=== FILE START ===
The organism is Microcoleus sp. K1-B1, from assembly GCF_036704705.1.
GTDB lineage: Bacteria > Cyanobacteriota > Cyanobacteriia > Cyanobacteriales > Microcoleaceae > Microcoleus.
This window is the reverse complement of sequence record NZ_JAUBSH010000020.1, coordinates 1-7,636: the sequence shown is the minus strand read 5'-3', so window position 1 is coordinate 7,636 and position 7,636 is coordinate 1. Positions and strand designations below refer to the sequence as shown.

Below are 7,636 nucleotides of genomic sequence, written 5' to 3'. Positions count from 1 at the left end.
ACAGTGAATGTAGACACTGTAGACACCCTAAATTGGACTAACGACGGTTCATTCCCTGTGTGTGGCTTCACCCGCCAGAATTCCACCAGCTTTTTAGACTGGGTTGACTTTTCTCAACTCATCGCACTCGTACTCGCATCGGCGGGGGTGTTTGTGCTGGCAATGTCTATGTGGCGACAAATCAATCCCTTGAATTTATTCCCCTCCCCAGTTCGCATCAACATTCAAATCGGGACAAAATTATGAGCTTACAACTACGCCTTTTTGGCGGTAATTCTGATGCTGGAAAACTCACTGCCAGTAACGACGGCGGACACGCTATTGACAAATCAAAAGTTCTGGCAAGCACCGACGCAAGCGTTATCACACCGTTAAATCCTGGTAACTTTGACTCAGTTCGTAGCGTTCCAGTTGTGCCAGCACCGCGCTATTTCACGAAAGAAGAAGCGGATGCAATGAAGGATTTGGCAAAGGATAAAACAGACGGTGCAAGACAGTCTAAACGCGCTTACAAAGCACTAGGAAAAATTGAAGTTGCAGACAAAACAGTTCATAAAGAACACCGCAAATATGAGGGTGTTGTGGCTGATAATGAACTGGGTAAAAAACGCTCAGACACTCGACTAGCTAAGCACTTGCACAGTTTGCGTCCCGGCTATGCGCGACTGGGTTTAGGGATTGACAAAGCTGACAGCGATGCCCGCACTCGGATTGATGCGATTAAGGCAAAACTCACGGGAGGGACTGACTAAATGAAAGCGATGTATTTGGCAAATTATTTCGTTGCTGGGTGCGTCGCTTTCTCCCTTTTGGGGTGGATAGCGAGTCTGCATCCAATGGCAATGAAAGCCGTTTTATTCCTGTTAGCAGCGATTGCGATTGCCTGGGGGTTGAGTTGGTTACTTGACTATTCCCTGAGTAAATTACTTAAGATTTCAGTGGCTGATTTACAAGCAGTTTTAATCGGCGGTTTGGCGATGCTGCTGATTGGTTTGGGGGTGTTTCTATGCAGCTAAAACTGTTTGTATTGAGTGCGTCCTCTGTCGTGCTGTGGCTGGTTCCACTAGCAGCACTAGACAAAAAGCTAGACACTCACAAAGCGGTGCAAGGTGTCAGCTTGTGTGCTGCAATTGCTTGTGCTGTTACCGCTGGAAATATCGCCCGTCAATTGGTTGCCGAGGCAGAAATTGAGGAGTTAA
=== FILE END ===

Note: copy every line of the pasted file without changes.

The organism is Microcoleus sp. K1-B1, from assembly GCF_036704705.1.
GTDB lineage: Bacteria > Cyanobacteriota > Cyanobacteriia > Cyanobacteriales > Microcoleaceae > Microcoleus.
This window is the reverse complement of sequence record NZ_JAUBSH010000020.1, coordinates 1-7,636: the sequence shown is the minus strand read 5'-3', so window position 1 is coordinate 7,636 and position 7,636 is coordinate 1. Positions and strand designations below refer to the sequence as shown.

Below are 7,636 nucleotides of genomic sequence, written 5' to 3'. Positions count from 1 at the left end.
ACAGTGAATGTAGACACTGTAGACACCCTAAATTGGACTAACGACGGTTCATTCCCTGTGTGTGGCTTCACCCGCCAGAATTCCACCAGCTTTTTAGACTGGGTTGACTTTTCTCAACTCATCGCACTCGTACTCGCATCGGCGGGGGTGTTTGTGCTGGCAATGTCTATGTGGCGACAAATCAATCCCTTGAATTTATTCCCCTCCCCAGTTCGCATCAACATTCAAATCGGGACAAAATTATGAGCTTACAACTACGCCTTTTTGGCGGTAATTCTGATGCTGGAAAACTCACTGCCAGTAACGACGGCGGACACGCTATTGACAAATCAAAAGTTCTGGCAAGCACCGACGCAAGCGTTATCACACCGTTAAATCCTGGTAACTTTGACTCAGTTCGTAGCGTTCCAGTTGTGCCAGCACCGCGCTATTTCACGAAAGAAGAAGCGGATGCAATGAAGGATTTGGCAAAGGATAAAACAGACGGTGCAAGACAGTCTAAACGCGCTTACAAAGCACTAGGAAAAATTGAAGTTGCAGACAAAACAGTTCATAAAGAACACCGCAAATATGAGGGTGTTGTGGCTGATAATGAACTGGGTAAAAAACGCTCAGACACTCGACTAGCTAAGCACTTGCACAGTTTGCGTCCCGGCTATGCGCGACTGGGTTTAGGGATTGACAAAGCTGACAGCGATGCCCGCACTCGGATTGATGCGATTAAGGCAAAACTCACGGGAGGGACTGACTAAATGAAAGCGATGTATTTGGCAAATTATTTCGTTGCTGGGTGCGTCGCTTTCTCCCTTTTGGGGTGGATAGCGAGTCTGCATCCAATGGCAATGAAAGCCGTTTTATTCCTGTTAGCAGCGATTGCGATTGCCTGGGGGTTGAGTTGGTTACTTGACTATTCCCTGAGTAAATTACTTAAGATTTCAGTGGCTGATTTACAAGCAGTTTTAATCGGCGGTTTGGCGATGCTGCTGATTGGTTTGGGGGTGTTTCTATGCAGCTAAAACTGTTTGTATTGAGTGCGTCCTCTGTCGTGCTGTGGCTGGTTCCACTAGCAGCACTAGACAAAAAGCTAGACACTCACAAAGCGGTGCAAGGTGTCAGCTTGTGTGCTGCAATTGCTTGTGCTGTTACCGCTGGAAATATCGCCCGTCAATTGGTTGCCGAGGCAGAAATTGAGGAGTTAA